Similarly, if there are gaps between law school and admission to the bar, I will be wary of the application. Once again, a quick explanation in the cover letter will impress me more than the person who tries to hide the gap. I had a law clerk that failed to pass the bar the first time and he ended up being a partner in my firm less than five years later. In that instance, we knew why he didn’t pass, he was working full time as a law clerk to feed his family and very few people can pass the bar without taking some time off.

Short stints of employment are the next thing I look for in a prospective candidate. Nobody wants to spend a year or two training someone and then find out that they have itchy feet. In addition, it raises the question as to whether or not the person was terminated for poor performance. If there are gaps in employment, then I wonder if there were a series of jobs that they don’t want to disclose. This is a more difficult problem for an applicant to correct. My best advice is try to stick with your first job for at least two years before moving on and be prepared to explain why you left in the interview.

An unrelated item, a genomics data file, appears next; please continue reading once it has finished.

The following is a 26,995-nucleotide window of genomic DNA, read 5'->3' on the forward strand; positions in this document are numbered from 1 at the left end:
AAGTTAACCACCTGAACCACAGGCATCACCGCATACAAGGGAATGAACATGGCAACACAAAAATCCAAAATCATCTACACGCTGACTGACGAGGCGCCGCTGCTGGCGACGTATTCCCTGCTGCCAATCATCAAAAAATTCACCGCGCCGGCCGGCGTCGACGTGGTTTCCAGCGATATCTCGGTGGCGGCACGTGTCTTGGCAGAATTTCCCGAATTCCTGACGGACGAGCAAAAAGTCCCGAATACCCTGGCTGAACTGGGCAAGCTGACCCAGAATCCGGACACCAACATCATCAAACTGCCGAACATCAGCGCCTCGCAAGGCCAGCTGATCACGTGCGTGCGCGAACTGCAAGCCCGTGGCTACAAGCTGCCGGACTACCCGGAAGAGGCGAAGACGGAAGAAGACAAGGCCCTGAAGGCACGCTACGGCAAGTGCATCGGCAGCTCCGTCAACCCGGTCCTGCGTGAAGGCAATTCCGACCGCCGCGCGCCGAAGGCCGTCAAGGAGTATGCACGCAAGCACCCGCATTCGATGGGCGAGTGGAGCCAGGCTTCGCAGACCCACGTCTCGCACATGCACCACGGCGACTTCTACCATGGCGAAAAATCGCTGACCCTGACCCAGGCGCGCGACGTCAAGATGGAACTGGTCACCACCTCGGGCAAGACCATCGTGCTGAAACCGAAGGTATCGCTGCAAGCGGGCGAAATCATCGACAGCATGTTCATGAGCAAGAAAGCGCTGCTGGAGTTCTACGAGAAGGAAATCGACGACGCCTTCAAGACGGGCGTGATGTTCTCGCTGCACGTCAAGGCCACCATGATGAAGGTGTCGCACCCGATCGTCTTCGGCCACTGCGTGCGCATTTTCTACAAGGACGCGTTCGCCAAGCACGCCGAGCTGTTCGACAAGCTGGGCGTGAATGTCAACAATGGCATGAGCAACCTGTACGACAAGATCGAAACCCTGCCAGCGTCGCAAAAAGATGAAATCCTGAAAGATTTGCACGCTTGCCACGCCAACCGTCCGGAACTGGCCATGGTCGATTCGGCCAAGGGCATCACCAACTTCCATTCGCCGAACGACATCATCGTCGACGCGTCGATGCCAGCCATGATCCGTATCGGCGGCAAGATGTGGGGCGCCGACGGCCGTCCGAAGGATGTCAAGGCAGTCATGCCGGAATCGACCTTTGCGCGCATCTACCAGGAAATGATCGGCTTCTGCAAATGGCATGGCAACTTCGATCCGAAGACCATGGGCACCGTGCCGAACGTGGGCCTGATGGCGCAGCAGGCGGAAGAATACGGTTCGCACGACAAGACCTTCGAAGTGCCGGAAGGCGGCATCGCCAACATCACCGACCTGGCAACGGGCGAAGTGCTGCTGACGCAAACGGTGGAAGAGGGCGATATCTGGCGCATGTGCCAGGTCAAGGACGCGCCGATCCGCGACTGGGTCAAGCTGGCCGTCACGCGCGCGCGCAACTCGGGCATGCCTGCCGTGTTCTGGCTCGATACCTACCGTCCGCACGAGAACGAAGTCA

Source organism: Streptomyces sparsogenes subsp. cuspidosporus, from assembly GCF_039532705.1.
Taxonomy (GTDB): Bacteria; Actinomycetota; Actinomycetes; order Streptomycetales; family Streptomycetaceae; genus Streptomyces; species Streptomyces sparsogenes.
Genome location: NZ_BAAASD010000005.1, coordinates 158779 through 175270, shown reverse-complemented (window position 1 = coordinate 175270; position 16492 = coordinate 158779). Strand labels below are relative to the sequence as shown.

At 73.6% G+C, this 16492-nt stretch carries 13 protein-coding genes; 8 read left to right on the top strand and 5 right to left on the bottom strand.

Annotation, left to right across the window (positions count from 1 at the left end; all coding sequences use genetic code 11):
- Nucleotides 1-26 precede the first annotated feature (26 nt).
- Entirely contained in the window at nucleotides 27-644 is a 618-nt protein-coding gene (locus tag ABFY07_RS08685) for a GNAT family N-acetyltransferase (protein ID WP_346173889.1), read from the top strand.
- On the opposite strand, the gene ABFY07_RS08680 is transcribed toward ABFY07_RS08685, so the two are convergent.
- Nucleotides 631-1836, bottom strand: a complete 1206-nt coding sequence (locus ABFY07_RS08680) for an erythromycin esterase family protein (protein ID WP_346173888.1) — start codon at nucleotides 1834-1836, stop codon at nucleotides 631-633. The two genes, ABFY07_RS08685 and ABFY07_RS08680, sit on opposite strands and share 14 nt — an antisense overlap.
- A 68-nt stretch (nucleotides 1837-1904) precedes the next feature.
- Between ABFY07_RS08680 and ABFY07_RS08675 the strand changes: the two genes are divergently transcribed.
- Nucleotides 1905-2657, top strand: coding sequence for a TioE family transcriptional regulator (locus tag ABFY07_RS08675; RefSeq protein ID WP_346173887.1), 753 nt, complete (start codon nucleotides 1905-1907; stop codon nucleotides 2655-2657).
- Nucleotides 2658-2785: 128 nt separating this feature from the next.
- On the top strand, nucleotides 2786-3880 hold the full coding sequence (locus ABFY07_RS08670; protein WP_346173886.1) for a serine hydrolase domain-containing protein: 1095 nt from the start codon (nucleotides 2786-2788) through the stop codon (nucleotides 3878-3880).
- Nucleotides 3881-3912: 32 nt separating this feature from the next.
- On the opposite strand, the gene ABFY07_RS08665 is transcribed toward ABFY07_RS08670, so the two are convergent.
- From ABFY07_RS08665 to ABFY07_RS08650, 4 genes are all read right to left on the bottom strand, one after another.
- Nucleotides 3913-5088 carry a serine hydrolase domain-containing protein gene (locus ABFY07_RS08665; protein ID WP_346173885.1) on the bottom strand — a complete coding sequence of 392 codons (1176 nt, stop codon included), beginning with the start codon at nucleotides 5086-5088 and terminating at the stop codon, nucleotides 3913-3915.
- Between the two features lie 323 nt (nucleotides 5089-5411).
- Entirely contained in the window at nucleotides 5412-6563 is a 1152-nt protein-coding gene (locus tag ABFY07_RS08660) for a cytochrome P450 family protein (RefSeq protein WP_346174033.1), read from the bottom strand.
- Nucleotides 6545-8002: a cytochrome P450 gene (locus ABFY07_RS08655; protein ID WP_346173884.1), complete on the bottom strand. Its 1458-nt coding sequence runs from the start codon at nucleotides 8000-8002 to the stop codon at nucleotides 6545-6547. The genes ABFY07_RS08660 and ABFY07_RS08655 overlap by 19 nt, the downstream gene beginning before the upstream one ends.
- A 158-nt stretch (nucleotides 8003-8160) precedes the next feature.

Once I have weeded out applications I don’t want to consider for the reasons listed above, I go through the remaining applications, comparing and contrasting them to each other. Was the writing sample solid? Was the cover letter generic or was it relevant to our particular job offering? Were there any noteworthy awards or publications? Were they high achievers in school? Are there any special interests or activities that they listed that would make them a good match for our law firm?

I would like to make a comment about your writing sample. Please do not submit one unless it is at least 95% your own work. If I hire someone after reading their brilliant brief, and then I find out they can’t even write a simple business letter, I will probably terminate their employment. Don’t put yourself in that position.

My once rather large pile of applications is now very small. I have my office manager reach out to the attorneys to schedule interviews. Not surprising, I have a list of things I look for during interviews that could make or break the candidate.